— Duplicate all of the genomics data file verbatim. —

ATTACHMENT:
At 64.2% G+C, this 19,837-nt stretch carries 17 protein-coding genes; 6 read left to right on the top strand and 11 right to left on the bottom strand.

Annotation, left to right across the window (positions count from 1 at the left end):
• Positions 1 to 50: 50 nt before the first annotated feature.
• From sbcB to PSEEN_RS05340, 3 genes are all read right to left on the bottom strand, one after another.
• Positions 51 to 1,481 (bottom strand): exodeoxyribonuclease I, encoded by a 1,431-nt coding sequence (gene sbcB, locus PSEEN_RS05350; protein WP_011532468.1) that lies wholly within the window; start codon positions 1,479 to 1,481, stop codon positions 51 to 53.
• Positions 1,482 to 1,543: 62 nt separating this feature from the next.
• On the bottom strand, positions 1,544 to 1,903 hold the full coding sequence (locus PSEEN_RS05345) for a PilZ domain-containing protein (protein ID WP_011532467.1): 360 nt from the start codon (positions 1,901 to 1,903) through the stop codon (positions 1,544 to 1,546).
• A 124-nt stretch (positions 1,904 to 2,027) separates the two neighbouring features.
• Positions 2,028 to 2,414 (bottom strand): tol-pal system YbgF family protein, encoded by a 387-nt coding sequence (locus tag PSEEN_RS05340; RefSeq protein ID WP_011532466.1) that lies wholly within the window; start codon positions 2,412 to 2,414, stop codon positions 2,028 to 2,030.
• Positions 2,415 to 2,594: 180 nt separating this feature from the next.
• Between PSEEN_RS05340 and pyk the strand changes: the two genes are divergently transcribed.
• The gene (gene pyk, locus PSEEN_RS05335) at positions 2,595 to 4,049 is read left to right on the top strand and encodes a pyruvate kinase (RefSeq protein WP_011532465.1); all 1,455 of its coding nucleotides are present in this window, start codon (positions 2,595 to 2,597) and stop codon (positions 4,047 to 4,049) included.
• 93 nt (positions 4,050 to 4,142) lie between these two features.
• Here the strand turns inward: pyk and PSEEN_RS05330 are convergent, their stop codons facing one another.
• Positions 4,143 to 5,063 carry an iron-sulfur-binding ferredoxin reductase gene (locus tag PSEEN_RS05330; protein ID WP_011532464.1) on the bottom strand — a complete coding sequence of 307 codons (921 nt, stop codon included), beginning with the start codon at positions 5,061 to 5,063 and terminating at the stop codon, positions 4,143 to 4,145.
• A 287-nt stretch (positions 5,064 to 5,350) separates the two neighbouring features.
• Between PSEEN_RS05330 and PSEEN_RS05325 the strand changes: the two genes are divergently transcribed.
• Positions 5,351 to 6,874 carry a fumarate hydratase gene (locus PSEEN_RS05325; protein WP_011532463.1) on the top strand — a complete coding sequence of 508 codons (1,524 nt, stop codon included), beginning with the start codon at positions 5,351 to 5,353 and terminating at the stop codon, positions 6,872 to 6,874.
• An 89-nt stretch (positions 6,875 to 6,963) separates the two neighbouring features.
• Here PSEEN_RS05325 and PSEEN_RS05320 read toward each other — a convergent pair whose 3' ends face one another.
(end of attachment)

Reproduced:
At 64.2% G+C, this 19,837-nt stretch carries 17 protein-coding genes; 6 read left to right on the top strand and 11 right to left on the bottom strand.

Annotation, left to right across the window (positions count from 1 at the left end):
• Positions 1 to 50: 50 nt before the first annotated feature.
• From sbcB to PSEEN_RS05340, 3 genes are all read right to left on the bottom strand, one after another.
• Positions 51 to 1,481 (bottom strand): exodeoxyribonuclease I, encoded by a 1,431-nt coding sequence (gene sbcB, locus PSEEN_RS05350; protein WP_011532468.1) that lies wholly within the window; start codon positions 1,479 to 1,481, stop codon positions 51 to 53.
• Positions 1,482 to 1,543: 62 nt separating this feature from the next.
• On the bottom strand, positions 1,544 to 1,903 hold the full coding sequence (locus PSEEN_RS05345) for a PilZ domain-containing protein (protein ID WP_011532467.1): 360 nt from the start codon (positions 1,901 to 1,903) through the stop codon (positions 1,544 to 1,546).
• A 124-nt stretch (positions 1,904 to 2,027) separates the two neighbouring features.
• Positions 2,028 to 2,414 (bottom strand): tol-pal system YbgF family protein, encoded by a 387-nt coding sequence (locus tag PSEEN_RS05340; RefSeq protein ID WP_011532466.1) that lies wholly within the window; start codon positions 2,412 to 2,414, stop codon positions 2,028 to 2,030.
• Positions 2,415 to 2,594: 180 nt separating this feature from the next.
• Between PSEEN_RS05340 and pyk the strand changes: the two genes are divergently transcribed.
• The gene (gene pyk, locus PSEEN_RS05335) at positions 2,595 to 4,049 is read left to right on the top strand and encodes a pyruvate kinase (RefSeq protein WP_011532465.1); all 1,455 of its coding nucleotides are present in this window, start codon (positions 2,595 to 2,597) and stop codon (positions 4,047 to 4,049) included.
• 93 nt (positions 4,050 to 4,142) lie between these two features.
• Here the strand turns inward: pyk and PSEEN_RS05330 are convergent, their stop codons facing one another.
• Positions 4,143 to 5,063 carry an iron-sulfur-binding ferredoxin reductase gene (locus tag PSEEN_RS05330; protein ID WP_011532464.1) on the bottom strand — a complete coding sequence of 307 codons (921 nt, stop codon included), beginning with the start codon at positions 5,061 to 5,063 and terminating at the stop codon, positions 4,143 to 4,145.
• A 287-nt stretch (positions 5,064 to 5,350) separates the two neighbouring features.
• Between PSEEN_RS05330 and PSEEN_RS05325 the strand changes: the two genes are divergently transcribed.
• Positions 5,351 to 6,874 carry a fumarate hydratase gene (locus PSEEN_RS05325; protein WP_011532463.1) on the top strand — a complete coding sequence of 508 codons (1,524 nt, stop codon included), beginning with the start codon at positions 5,351 to 5,353 and terminating at the stop codon, positions 6,872 to 6,874.
• An 89-nt stretch (positions 6,875 to 6,963) separates the two neighbouring features.
• Here PSEEN_RS05325 and PSEEN_RS05320 read toward each other — a convergent pair whose 3' ends face one another.